The filters do not amplify the light of the nebulae or galaxies,

but they suppress the light of the unwanted wavelengths in the sky background glow,

if it is the natural sky glow, or a glow from the LP.

 

The filters I am using for the galaxies are the UHC (for the HII regions), the blue(RGB)CCD 400nm - 510nm for the outer spiral arms regions (OB stars associations), the long pass yellow filters for the dark lanes around the core. Sometimes, the Moon Sky Glow Neodymium filter finds a good use.

 

The choice of the filters is dictated by the astrophysics, and not by the lists or casual shootouts.

 

Best,

JG


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#40 BillP

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Posted 10 April 2021 - 10:34 AM

The filters I am using for the galaxies are the UHC (for the HII regions), the blue(RGB)CCD 400nm - 510nm for the outer spiral arms regions (OB stars associations), the long pass yellow filters for the dark lanes around the core. Sometimes, the Moon Sky Glow Neodymium filter finds a good use.

 

The choice of the filters is dictated by the astrophysics, and not by the lists or casual shootouts.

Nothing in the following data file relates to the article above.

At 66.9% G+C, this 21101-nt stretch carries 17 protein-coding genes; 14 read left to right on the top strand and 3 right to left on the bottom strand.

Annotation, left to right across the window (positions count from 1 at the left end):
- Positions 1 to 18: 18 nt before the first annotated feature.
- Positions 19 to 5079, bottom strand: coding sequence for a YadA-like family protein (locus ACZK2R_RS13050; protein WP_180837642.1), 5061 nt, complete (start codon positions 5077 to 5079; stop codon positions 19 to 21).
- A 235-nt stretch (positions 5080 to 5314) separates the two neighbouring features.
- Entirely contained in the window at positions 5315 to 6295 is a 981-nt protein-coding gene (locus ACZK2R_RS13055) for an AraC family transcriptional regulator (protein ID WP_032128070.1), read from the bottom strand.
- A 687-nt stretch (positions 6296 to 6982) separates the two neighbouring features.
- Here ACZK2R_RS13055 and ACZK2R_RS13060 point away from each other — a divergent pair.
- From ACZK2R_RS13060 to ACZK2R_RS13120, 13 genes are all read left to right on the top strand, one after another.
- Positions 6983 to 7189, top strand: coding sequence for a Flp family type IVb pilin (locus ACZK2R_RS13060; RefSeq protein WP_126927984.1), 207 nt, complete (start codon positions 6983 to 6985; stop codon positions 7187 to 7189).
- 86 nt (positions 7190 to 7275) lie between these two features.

This is excellent advice...for when you have a good view of the galaxy in the first place.  So yes, the nature of the astrophysics of the particular galaxy can guide one on filter choices to see/detect those particular features better.

 

However, for many, perhaps the majority, they are looking for filters as a way to even get a hint or view of a galaxy in the first place!  In their case, leveraging astrophysics of the galaxy is not the answer.  The best "filter" in this use-case is quite definitely IMO the one that Don suggests, the GAS filter to drive to a darker and higher observing location lol.gif


Edited by BillP, 10 April 2021 - 10:37 AM.

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#41 Supernova74

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Posted 10 April 2021 - 11:45 AM

I’ve found in most part filters on galaxies for myself anyway have found of not much use and prefer to use averted vision which I’ve found really helps on the M51 in very mediocre class 6 sky’s when the sky is at its darkest.


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#42 RLK1

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Posted 10 April 2021 - 12:58 PM

From my observing session last night in front of my light polluted home with my 16" f4.5 dob, I was able to observe a total of 42 galaxies during a seven hours session. Virtually all of the observations were with a 10mm ethos eyepiece and either a celestron baader uhc light pollution filter or an astrotech broadband filter under highly transparent skies with a limiting visual magnitude of 4.95, the latter being the dimmest star I could see in ursa minor with averted vision. Seeing was so so, ranging from poor to average with intermittent breezes at around 15 mph.